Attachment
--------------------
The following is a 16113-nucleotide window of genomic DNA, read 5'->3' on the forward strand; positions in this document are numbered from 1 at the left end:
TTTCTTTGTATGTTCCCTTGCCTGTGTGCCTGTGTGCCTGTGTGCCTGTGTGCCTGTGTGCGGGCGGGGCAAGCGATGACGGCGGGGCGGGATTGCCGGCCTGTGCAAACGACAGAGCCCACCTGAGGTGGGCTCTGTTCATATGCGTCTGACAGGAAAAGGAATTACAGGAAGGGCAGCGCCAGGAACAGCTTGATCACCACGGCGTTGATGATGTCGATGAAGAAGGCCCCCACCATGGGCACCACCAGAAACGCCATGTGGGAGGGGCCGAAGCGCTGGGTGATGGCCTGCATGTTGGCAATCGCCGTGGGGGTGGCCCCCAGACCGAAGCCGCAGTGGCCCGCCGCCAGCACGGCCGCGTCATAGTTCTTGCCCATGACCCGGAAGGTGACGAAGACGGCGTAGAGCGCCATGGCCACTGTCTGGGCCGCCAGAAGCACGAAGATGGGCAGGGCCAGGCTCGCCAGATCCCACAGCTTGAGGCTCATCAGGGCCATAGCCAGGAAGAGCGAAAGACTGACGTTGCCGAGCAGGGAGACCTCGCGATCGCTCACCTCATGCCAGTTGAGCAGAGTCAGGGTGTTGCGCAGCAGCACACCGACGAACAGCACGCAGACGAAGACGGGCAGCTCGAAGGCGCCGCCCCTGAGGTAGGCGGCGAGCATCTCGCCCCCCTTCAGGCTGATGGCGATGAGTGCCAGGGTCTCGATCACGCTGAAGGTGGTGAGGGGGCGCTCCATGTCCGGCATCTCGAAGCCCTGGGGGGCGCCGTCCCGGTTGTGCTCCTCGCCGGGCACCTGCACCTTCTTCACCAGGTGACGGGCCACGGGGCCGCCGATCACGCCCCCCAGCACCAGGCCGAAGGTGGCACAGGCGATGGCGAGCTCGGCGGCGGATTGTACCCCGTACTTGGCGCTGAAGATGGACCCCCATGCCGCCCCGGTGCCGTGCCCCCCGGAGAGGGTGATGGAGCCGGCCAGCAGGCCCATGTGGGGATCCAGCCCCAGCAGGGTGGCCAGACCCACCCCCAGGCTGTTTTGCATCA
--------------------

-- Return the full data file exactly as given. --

The following is a 16113-nucleotide window of genomic DNA, read 5'->3' on the forward strand; positions in this document are numbered from 1 at the left end:
TTTCTTTGTATGTTCCCTTGCCTGTGTGCCTGTGTGCCTGTGTGCCTGTGTGCCTGTGTGCGGGCGGGGCAAGCGATGACGGCGGGGCGGGATTGCCGGCCTGTGCAAACGACAGAGCCCACCTGAGGTGGGCTCTGTTCATATGCGTCTGACAGGAAAAGGAATTACAGGAAGGGCAGCGCCAGGAACAGCTTGATCACCACGGCGTTGATGATGTCGATGAAGAAGGCCCCCACCATGGGCACCACCAGAAACGCCATGTGGGAGGGGCCGAAGCGCTGGGTGATGGCCTGCATGTTGGCAATCGCCGTGGGGGTGGCCCCCAGACCGAAGCCGCAGTGGCCCGCCGCCAGCACGGCCGCGTCATAGTTCTTGCCCATGACCCGGAAGGTGACGAAGACGGCGTAGAGCGCCATGGCCACTGTCTGGGCCGCCAGAAGCACGAAGATGGGCAGGGCCAGGCTCGCCAGATCCCACAGCTTGAGGCTCATCAGGGCCATAGCCAGGAAGAGCGAAAGACTGACGTTGCCGAGCAGGGAGACCTCGCGATCGCTCACCTCATGCCAGTTGAGCAGAGTCAGGGTGTTGCGCAGCAGCACACCGACGAACAGCACGCAGACGAAGACGGGCAGCTCGAAGGCGCCGCCCCTGAGGTAGGCGGCGAGCATCTCGCCCCCCTTCAGGCTGATGGCGATGAGTGCCAGGGTCTCGATCACGCTGAAGGTGGTGAGGGGGCGCTCCATGTCCGGCATCTCGAAGCCCTGGGGGGCGCCGTCCCGGTTGTGCTCCTCGCCGGGCACCTGCACCTTCTTCACCAGGTGACGGGCCACGGGGCCGCCGATCACGCCCCCCAGCACCAGGCCGAAGGTGGCACAGGCGATGGCGAGCTCGGCGGCGGATTGTACCCCGTACTTGGCGCTGAAGATGGACCCCCATGCCGCCCCGGTGCCGTGCCCCCCGGAGAGGGTGATGGAGCCGGCCAGCAGGCCCATGTGGGGATCCAGCCCCAGCAGGGTGGCCAGACCCACCCCCAGGCTGTTTTGCATCA